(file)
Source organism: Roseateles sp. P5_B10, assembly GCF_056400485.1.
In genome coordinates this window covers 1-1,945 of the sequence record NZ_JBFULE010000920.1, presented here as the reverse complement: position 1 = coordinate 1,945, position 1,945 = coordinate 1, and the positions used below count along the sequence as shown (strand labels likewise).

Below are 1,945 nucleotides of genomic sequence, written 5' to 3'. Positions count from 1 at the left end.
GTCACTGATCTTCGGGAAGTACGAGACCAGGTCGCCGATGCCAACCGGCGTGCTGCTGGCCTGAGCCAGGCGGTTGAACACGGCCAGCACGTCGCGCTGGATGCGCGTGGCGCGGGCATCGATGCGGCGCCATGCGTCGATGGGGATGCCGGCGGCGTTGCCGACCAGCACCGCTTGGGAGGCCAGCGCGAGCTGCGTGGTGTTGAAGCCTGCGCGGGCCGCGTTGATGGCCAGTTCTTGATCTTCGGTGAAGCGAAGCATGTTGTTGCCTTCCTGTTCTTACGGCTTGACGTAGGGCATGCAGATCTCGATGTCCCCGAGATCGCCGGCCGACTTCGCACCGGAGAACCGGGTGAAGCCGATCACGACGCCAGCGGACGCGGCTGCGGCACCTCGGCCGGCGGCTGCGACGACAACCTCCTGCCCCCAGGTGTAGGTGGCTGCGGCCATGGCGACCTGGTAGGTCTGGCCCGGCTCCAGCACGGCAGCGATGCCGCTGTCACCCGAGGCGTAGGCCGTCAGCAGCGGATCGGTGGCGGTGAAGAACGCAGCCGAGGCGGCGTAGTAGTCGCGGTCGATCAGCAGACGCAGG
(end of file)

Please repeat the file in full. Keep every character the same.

Source organism: Roseateles sp. P5_B10, assembly GCF_056400485.1.
In genome coordinates this window covers 1-1,945 of the sequence record NZ_JBFULE010000920.1, presented here as the reverse complement: position 1 = coordinate 1,945, position 1,945 = coordinate 1, and the positions used below count along the sequence as shown (strand labels likewise).

Below are 1,945 nucleotides of genomic sequence, written 5' to 3'. Positions count from 1 at the left end.
GTCACTGATCTTCGGGAAGTACGAGACCAGGTCGCCGATGCCAACCGGCGTGCTGCTGGCCTGAGCCAGGCGGTTGAACACGGCCAGCACGTCGCGCTGGATGCGCGTGGCGCGGGCATCGATGCGGCGCCATGCGTCGATGGGGATGCCGGCGGCGTTGCCGACCAGCACCGCTTGGGAGGCCAGCGCGAGCTGCGTGGTGTTGAAGCCTGCGCGGGCCGCGTTGATGGCCAGTTCTTGATCTTCGGTGAAGCGAAGCATGTTGTTGCCTTCCTGTTCTTACGGCTTGACGTAGGGCATGCAGATCTCGATGTCCCCGAGATCGCCGGCCGACTTCGCACCGGAGAACCGGGTGAAGCCGATCACGACGCCAGCGGACGCGGCTGCGGCACCTCGGCCGGCGGCTGCGACGACAACCTCCTGCCCCCAGGTGTAGGTGGCTGCGGCCATGGCGACCTGGTAGGTCTGGCCCGGCTCCAGCACGGCAGCGATGCCGCTGTCACCCGAGGCGTAGGCCGTCAGCAGCGGATCGGTGGCGGTGAAGAACGCAGCCGAGGCGGCGTAGTAGTCGCGGTCGATCAGCAGACGCAGG